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Tools for Robotics

About This Page

The single most important goal of the Rossum Project is to foster the development and creation of robots and robotic systems. Mastering the Art of Robotics is not easy. The tools presented on this page are intended to help. Here robotics enthusiasts can find links to design utilities and other tools designed expressly for robotics. This software was written by developers who needed a tool to "get the job done" and were willing to share their work with fellow roboticists.

So far, we only have a few modules. We're looking more. Have something you want to share? Need help getting started on a tool you'd like to write? Let us know (see our Project Page for contact information).

In the table below, the numeric link takes you to the referenced page or site
while the [abstract] link moves you down to an item given below.

The Tools
[1.]  [abstract] The Motion Applet – Path modeling for the differential steering system of robot locomotion.
[2.]  [abstract] The Encoder Designer – A design tool for encoder wheel patterns
[3.]  [abstract] RP1 – A mobile-robot simulator
[4.]  [abstract] Map Viewer – A Mapping Tool For Mobile Robotics

The Tools

The Motion Appliet

Author: Michael Gauland and Jing YE
Listed: Jan 2001
System: Java capable web browsers or other Applet viewers

The Motion Applet is an interactive tool for viewing the path of a robot given a particular set of inputs (wheel speed, acceleration, the robot's track width, etc.). As you modify its parameters, the Applet shows the predicted trajectory of the robot based on your inputs. This design tool provides an excellent illustration of the differential steering system for robot locomotion. You may use it to help design your robot's drive system or to predict how an implementation will behave. And it's kind of fun to play with too...

The Motion Applet is a classic example of the open-source tradition. The original version was written by Michael Gauland based on the model presented in a paper written as part of The Rossum Project (see Differential Steering). The fact that it was released as open-source software allowed Jing YE, a second developer, to follow up with a series of improvements... most notably, adding the ability to handle acceleration factors. If you wish, you may also extract the trajectory modeling code from this module to use in your own robotic systems.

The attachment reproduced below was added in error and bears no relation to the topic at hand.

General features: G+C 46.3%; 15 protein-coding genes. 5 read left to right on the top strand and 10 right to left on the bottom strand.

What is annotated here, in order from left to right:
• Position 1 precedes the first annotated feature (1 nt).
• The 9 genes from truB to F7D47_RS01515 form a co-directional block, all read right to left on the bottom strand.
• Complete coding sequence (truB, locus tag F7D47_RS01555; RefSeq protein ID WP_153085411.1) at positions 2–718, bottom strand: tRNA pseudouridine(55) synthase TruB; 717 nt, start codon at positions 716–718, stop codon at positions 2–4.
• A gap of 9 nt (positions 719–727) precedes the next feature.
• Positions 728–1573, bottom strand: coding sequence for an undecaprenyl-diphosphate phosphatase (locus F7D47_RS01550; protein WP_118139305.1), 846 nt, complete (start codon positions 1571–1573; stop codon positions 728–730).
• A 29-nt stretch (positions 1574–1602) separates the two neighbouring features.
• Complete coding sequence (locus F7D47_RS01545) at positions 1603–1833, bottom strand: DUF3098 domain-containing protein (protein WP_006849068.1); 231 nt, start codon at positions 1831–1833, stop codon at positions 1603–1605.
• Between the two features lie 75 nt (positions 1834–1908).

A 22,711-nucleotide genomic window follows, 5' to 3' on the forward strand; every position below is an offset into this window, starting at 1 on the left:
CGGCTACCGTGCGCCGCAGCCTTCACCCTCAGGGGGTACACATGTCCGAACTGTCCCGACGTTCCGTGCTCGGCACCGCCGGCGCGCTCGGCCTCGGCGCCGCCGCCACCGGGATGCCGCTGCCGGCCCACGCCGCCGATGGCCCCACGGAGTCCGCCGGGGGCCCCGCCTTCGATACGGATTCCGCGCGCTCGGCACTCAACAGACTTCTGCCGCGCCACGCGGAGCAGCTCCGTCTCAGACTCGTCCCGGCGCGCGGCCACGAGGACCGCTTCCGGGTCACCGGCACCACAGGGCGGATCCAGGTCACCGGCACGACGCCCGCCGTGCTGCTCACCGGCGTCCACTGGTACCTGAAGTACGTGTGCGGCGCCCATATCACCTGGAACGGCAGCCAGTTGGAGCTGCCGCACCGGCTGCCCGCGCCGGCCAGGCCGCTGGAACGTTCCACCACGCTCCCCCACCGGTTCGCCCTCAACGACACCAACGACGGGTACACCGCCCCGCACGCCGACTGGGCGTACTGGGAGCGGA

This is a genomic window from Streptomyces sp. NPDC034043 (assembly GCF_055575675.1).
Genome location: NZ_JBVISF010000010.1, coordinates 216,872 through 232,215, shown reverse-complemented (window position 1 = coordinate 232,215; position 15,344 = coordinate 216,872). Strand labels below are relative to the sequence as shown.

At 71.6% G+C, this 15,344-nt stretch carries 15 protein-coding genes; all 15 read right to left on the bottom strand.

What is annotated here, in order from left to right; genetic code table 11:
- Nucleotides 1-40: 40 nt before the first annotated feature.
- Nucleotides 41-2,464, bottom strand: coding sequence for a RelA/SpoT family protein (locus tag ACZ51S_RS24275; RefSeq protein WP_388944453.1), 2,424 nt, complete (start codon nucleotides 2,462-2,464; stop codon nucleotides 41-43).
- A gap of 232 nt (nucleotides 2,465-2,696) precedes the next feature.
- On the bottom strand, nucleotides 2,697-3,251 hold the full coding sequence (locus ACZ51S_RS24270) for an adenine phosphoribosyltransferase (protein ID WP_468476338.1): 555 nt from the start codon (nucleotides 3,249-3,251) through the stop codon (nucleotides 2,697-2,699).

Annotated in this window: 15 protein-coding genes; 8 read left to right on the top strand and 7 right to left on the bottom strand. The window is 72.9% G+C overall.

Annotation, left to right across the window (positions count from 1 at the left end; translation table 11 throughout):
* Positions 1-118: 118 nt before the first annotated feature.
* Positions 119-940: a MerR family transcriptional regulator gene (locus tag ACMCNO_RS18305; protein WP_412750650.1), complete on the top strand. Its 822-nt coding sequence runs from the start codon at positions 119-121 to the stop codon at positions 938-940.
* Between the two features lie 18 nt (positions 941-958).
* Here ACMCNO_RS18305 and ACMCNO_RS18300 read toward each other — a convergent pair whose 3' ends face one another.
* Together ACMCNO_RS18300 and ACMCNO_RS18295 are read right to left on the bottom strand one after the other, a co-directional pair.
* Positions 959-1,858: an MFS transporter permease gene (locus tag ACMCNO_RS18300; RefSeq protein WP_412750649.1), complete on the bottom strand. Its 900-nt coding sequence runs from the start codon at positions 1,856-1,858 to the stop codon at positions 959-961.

Link to The Motion Applet.

Encoder Designer

Author: Scott Boskovich
Listed: July 2002, Updated March 2005
System: Microsoft Windows

The Encoder Designer is a tool that generates the pattern for an incremental encoder wheel (optical or otherwise) based on parameters that you specify. It can handle up to three encoder channels and provides a flexible set of inputs. Designs created using the application can be sent directly to your PC's printer.

Anyone who has ever tried to design an encoder pattern by hand will appreciate how much easier it is to do using this application.

You may obtain the latest version of the Encoder Designer at Scott's Webpage.

The RP1 Robot Simulator

Author: G.W. Lucas
Listed: May 19, 1999
Updated: June 2002
System: All Systems (written in Java)

RP1 is a modest, 2D, mobile-robot simulator intended to assist in the development of software and algorithms for mobile robots. Because it's not coupled to any particular robot platform or hardware, the simulator allows you to model a robot based on your own specifications. The RP1 simulator is written in Java, but a C/C++ API is also provided.

Special Thanks: James Y. Wilson for the creation of the C/C++ API

Link to The RP1 Robot Simulator

Map Viewer – A Mapping Tool for Mobile Robotics

Author: Shane O'Sullivan
Listed: Oct 25, 2004
System: Microsoft Windows

Before the introduction of Map Viewer, the most significant impediment to using RP1 was the difficulty of creating floor plans for the simulated environment. Now, author Shane O'Sullivan has created a CAD-like tool that makes it possible to construct floor plans quickly and easily. The Map Viewer application also includes support for alternate robot simulators such as CARMEN, Saphira, and Player/Stage.

Shane developed Map Viewer to support his own robotics research and many of its features reflect that noble pedigree. For example, he includes functions for generating Voronoi diagrams from occupancy grids, generating a parameterized path using a modified A* algorithm, converting grid maps (images) to vector-based maps, etc.

Link to Map Viewer

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This page Copyright (C) 2002 by G.W. Lucas. All rights reserved.
Copyright for other items as marked by the authors.